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Travis Moser & Drew Wutke Sing Sondheim Simply


The pandemic, as we all know, was a tough time for cabaret singers. All the venues for live music were closed and singers, if they sang at all, were forced online to create content without the feedback of live audiences to help shape it. But as the old saying goes, when one door closes, another opens. The pandemic became a boom time for the few artists lucky enough to have home recording studios or connections to the handful of studios that could record safely. So much product was produced, in fact, that those of us who review such things are still catching up with some artist's pandemic projects.

Such a project is Travis Moser's EP, a collection of familiar Sondheim tunes entitled SO MANY PEOPLE: THE SONDHEIM SESSIONS. Moser, a full-throated musical theatre baritone, sings five songs mostly from the first half of Sondheim's career. He is joined by his longtime musical director Drew Wutke, who has created stripped-down piano-only versions of the songs. Recorded about 6 months into the pandemic, Moser has used his mini song cycle to react to the pandemic from his own point of view using Sondheim's words. The aim was to record the songs just as Sondheim wrote them, without new arrangements and without altering pronouns or genders. It is clear Travis Moser holds Sondheim in great regard and has presented his songs quite faithfully.BWW CD Review: TRAVIS MOSER & DREW WUTKE- SO MANY PEOPLE: THE SONDHEIM SESSIONS Succeeds on Its Own Terms

The short album is, for the most part, a great success and would be a good addition to the library of any Sondheim collector. And although Moser does not share what the story was that inspired this group of songs as commentary, there is a story there if you are looking for one.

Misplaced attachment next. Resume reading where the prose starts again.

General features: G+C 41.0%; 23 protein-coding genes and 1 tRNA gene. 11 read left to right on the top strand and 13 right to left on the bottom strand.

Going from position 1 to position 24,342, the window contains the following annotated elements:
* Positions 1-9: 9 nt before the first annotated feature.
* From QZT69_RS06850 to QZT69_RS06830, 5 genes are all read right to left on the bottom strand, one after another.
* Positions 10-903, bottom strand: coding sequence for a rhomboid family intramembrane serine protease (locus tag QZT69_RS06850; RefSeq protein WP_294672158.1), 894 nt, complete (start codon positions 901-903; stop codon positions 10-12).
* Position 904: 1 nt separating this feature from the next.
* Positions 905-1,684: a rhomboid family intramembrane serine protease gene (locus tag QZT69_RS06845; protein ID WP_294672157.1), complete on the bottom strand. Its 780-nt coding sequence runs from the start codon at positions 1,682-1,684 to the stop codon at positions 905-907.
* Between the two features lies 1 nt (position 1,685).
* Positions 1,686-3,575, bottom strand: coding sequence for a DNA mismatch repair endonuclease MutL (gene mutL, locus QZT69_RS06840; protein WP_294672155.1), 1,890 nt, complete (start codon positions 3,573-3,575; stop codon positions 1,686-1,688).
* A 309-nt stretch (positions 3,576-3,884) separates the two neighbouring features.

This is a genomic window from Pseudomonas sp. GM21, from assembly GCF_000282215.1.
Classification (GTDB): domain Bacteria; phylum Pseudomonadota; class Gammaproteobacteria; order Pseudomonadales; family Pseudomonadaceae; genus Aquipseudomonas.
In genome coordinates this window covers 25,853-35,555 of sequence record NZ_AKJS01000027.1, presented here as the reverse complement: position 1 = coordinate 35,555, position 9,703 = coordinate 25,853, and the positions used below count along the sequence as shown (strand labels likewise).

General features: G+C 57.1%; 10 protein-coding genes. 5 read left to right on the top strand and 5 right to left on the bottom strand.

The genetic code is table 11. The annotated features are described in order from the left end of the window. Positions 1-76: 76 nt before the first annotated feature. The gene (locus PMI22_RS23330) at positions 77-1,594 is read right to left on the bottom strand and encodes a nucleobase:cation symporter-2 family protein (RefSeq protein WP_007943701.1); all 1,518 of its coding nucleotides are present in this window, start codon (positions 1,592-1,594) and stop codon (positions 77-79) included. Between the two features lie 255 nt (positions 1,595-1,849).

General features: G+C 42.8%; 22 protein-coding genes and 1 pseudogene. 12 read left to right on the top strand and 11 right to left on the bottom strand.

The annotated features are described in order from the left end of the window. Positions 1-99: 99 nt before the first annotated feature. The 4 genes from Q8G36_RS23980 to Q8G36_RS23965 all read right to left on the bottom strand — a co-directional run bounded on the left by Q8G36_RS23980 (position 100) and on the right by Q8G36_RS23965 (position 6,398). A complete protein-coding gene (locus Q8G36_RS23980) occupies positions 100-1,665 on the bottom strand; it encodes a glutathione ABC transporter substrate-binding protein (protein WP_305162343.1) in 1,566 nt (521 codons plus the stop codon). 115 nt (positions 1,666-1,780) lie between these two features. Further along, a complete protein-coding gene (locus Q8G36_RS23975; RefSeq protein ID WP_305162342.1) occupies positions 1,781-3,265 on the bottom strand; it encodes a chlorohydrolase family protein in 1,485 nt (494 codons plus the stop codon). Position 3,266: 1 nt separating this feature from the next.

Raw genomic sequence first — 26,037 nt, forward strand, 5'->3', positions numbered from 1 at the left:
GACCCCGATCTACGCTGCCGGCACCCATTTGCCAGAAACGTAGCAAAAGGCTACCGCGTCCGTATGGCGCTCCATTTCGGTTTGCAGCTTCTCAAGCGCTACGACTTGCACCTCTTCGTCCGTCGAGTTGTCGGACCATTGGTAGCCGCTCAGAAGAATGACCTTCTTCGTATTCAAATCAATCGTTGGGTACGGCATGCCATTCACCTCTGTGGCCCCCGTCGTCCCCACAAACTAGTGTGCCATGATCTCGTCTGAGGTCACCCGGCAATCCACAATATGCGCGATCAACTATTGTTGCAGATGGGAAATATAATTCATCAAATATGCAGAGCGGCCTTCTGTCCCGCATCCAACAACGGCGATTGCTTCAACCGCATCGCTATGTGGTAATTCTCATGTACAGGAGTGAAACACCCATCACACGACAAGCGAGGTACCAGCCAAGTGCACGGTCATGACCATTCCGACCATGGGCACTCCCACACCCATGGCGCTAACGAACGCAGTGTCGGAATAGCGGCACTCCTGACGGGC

Moser starts with Sondheim's paean to show business determination "Broadway Baby" from Follies. Sung in the midst of a pandemic with an unforeseeable end, there is a note of ironic desperation about it. He follows this with the haunting "What Can You Lose? " from Dick Tracy. He gives us one of the most beautiful moments from 1981's Merrily We Roll Along with "Good Thing Going." The highlight of the EP is a lesser performed Sondheim tune "So Many People" from Saturday Night. It is a lovely conditional love song in the Oscar Hammerstein tradition in which the melody goes in unexpected directions that nonetheless seem inevitable. Mr. Moser's voice is in fine form. He does on occasion tend to slightly oversing Sondheim's delicate lyrics. But his is clearly a voice that has been trained for legitimate singing.

The one track I would have a small quibble with is the last one, Sondheim's anthem to survival, "I'm Still Here" from Follies. I don't question the appropriateness of the song to the pandemic. In fact, it seems like the perfect song to sum up our feelings after months of quarantine. My problem with the song comes from Moser's youth. The song, at its most basic outlines the survival of a performer over decades of performing and re-inventing. Mr. Moser, although a delightful performer, is still too youthful to do justice to the breadth of the lyric about long-term perseverance.

But that's a small quibble, not a critique. On the whole, what Moser and Wutke have created here is very true to their aim of honoring Sondheim in the simplest way possible: by simply singing and playing what he wrote without undue embellishment. Although most of Sondheim's oeuvre was written beyond the years that would be considered part of The Great American Songbook, his songs are nonetheless American treasures. Kudos to Travis Moser and Drew Wutke for treating them as such.


SO MANY PEOPLE: THE SONDHEIM SESSIONS is available on Spotify, Apple Music, and all other streaming platforms. For more information on Travis Moser, visit Follow Drew Wutke @drewwutke on Instagram or @drewmw on Twitter.

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